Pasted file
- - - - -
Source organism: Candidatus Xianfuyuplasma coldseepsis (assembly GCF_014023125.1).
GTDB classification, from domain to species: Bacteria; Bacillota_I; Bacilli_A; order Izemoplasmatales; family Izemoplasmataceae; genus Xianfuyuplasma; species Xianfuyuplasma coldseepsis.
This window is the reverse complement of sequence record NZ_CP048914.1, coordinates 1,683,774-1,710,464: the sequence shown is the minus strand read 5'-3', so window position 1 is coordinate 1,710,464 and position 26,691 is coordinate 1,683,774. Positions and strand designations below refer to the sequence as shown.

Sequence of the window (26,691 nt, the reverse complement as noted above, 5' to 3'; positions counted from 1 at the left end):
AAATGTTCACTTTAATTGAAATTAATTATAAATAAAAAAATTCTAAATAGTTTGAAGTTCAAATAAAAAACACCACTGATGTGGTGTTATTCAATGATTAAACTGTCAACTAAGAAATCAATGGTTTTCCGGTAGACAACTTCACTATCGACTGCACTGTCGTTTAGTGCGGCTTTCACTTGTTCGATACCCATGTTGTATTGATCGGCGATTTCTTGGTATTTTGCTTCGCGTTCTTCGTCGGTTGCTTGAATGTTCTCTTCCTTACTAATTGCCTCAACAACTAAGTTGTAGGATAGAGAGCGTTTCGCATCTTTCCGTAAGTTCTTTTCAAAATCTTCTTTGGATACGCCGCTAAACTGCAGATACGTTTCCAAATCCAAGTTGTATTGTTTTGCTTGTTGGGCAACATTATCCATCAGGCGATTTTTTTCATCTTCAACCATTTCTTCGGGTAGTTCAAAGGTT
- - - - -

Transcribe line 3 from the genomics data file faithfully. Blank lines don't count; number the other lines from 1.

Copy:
This window is the reverse complement of sequence record NZ_CP048914.1, coordinates 1,683,774-1,710,464: the sequence shown is the minus strand read 5'-3', so window position 1 is coordinate 1,710,464 and position 26,691 is coordinate 1,683,774. Positions and strand designations below refer to the sequence as shown.